Censoring students at Oxford? That is so gay

Welcome to the Oxford college where students can use the word gay to refer to a homosexual man but not to describe a rubbish pool shot.

Maria Grasso

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Topics Politics

In the quad at Merton College, Oxford, scruffily-clad students scurry to their lectures. But behind this everyday student scene, there lurks a rather bizarre controversy.

The trendy college is renowned for its LGBT-friendly ethos (that’s LGBT as in ‘Lesbian, Gay, Bisexual and Transgender’), yet it has become a rather unlikely setting for a university-wide controversy over homophobic remarks. Recently, fourth-year Merton student Andrew Godfrey complained about some of the language being used by his fellow students. This led to official action by the executive of the Junior Common Room (JCR) warning the student body to refrain from ‘unacceptable and extremely offensive’ behaviour ‘even if you are not being intentionally malicious’. Students were reprimanded for contributing to ‘an uncomfortable atmosphere in college’.

What was the ‘unacceptable and extremely offensive’ behaviour? It consisted of limp-wristed impressions and the use of phrases such as ‘Oh don’t be such a poof!’ and ‘You missed that shot, you big gay!’ during a heated game of pool in Merton’s swanky Games Room.

In response to Godfrey’s complaint about this behaviour, the college’s JCR president, Laura Davies, sent out the following email to students (drafted by Godfrey in collaboration with student welfare and LGBT representatives): ‘JCR members have raised concerns after groups have been overheard in the Games Room and other communal areas of college using terms like “gay” and “poof” as joking insults. Please be aware that using language like this is unacceptable and extremely offensive, even if you are not being intentionally malicious and think you are being ironic or witty in some way. It creates an uncomfortable atmosphere in the college.’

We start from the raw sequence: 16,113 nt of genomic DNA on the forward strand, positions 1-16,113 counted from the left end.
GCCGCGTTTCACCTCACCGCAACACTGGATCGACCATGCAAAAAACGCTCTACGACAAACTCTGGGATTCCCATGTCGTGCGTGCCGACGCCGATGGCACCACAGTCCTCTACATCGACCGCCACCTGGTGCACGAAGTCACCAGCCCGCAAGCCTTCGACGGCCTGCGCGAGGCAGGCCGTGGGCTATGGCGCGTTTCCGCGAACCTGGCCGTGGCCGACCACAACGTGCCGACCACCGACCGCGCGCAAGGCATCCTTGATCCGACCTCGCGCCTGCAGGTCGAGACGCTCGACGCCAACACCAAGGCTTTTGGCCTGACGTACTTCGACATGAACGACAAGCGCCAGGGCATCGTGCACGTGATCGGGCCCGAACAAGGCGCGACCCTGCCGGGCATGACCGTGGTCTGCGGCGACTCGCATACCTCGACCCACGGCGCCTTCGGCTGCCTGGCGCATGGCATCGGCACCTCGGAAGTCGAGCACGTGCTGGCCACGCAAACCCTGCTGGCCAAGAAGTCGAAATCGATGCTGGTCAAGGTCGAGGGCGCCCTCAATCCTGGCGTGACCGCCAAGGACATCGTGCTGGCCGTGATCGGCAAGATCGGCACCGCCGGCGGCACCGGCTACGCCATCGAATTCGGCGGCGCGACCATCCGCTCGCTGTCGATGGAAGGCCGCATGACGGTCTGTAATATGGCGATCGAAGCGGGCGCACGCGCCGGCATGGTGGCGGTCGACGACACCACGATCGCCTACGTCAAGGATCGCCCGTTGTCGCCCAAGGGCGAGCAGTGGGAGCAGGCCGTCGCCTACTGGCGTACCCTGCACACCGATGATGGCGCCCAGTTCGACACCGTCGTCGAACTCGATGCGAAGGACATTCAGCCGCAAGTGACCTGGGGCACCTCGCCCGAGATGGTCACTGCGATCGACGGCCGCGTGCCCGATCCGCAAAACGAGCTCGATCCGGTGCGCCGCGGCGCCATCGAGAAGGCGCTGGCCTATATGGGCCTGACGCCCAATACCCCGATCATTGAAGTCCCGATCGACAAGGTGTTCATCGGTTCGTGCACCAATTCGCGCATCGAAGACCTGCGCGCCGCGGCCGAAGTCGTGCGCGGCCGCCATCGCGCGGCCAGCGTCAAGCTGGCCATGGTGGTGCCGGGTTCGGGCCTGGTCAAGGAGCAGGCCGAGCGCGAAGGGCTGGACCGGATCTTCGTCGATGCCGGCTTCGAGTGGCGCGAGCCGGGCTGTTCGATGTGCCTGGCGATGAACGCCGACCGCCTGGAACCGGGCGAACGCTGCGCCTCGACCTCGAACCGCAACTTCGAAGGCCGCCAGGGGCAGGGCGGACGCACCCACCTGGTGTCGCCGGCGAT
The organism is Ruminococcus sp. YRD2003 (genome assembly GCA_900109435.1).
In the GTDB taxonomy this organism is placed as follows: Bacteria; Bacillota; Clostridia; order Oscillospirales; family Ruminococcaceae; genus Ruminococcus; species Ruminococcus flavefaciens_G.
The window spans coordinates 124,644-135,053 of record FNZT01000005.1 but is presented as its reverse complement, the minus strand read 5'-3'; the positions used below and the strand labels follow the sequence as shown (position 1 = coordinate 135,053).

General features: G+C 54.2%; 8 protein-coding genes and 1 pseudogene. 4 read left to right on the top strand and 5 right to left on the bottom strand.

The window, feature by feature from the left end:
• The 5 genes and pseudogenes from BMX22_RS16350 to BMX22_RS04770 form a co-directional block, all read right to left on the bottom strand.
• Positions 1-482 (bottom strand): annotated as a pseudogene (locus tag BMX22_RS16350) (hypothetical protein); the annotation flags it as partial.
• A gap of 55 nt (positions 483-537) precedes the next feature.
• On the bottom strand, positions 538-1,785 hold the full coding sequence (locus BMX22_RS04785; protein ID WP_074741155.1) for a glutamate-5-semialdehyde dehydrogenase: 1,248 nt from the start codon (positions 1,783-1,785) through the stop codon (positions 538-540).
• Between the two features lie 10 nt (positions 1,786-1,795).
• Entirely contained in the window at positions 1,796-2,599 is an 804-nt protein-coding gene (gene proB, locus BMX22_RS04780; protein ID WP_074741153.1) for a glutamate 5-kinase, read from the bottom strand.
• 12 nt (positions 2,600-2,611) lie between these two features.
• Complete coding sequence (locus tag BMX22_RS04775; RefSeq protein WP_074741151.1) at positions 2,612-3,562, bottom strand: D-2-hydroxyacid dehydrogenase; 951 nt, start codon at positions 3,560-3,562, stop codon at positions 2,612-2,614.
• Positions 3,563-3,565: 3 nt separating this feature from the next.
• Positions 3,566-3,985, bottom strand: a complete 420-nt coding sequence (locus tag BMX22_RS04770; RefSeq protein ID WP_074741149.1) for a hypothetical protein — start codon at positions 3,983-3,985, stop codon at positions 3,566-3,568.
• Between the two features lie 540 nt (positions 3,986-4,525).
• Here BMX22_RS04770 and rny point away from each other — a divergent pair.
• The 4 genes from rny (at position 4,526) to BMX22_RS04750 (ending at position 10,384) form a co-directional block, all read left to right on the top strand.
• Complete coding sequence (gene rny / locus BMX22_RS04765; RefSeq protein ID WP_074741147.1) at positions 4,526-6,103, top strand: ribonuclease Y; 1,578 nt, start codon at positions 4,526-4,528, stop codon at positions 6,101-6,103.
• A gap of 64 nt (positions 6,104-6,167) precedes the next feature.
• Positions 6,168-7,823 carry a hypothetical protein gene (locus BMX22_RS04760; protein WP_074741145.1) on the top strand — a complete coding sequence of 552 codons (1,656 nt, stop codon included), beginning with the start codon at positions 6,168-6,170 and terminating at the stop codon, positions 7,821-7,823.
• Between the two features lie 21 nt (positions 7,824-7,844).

Can students not take a joke anymore? Can they not handle the use of words such as ‘gay’ or ‘poof’ in a slang context, in a setting as informal as a Games Room? Both Davies and Godfrey admit that the students probably were not expressing anti-gay prejudice when they made these comments while making their wrists go all limp. As Godfrey himself says: ‘I never maintained that this was deliberately malicious homophobia because I didn’t feel like I had been harassed; otherwise I would have turned to the college authorities. They were basically acting the way guys do.’

And yet guys ‘acting the way guys do’ has now been redefined as ‘unacceptable and extremely offensive’ behaviour that apparently warrants a stern official warning. Davies tells me she had no qualms about sending an official admonishment to the entire student body in response to behaviour that she admits was not purposefully malicious or offensive. ‘One of the JCR members raised the fact that he was quite unhappy with someone using the word “gay” and that he personally found that very offensive’, she says. This is a world away from John Stuart Mill’s argument that opinions ought only to ‘lose their immunity’ when ‘the circumstances in which they are expressed are such as to constitute their expression a positive instigation to some mischievous act’ (1). His point, made in On Liberty in 1859, was that only in instances where words and actions might directly lead to violence could one make a case for curtailing freedom of speech. Fast forward 150 years and we have the new Merton rule – where JCR officials recognise that students saying ‘gay’ to mean rubbish and swinging their wrists around was not intended maliciously, much less was it likely to lead to violence; and yet because these antics offended the sensibilities of a single student they took it upon themselves to chastise all students in a hectoring missive about what is acceptable and unacceptable behaviour.

This points to a worrying level of sensitivity among today’s students, and a lackadaisical attitude towards words, arguments and freedom of speech. The JCR’s aim seemed to be, not to protect students from harm, but to protect the college’s reputation for being caring and accepting from the ‘unmannered’ behaviour of some students playing a game of pool.

Why does gay mean ‘rubbish’?, asks Rob Lyons

Apparently the term ‘gay’ is now in common usage among young people to mean ‘lame’ or ‘rubbish’. This has caused some controversy, especially among gay rights groups who don’t like the idea that being called ‘gay’ is now seen as something negative. Last year Radio 1 presenter Chris Moyles was the subject of an internal BBC inquiry after he described a ringtone on air as ‘gay’. Leaving aside the question of why there has to be an inquiry every time a broadcaster says something un-PC, it is reasonable to ask: where could young people have got the idea that ‘gay = rubbish’?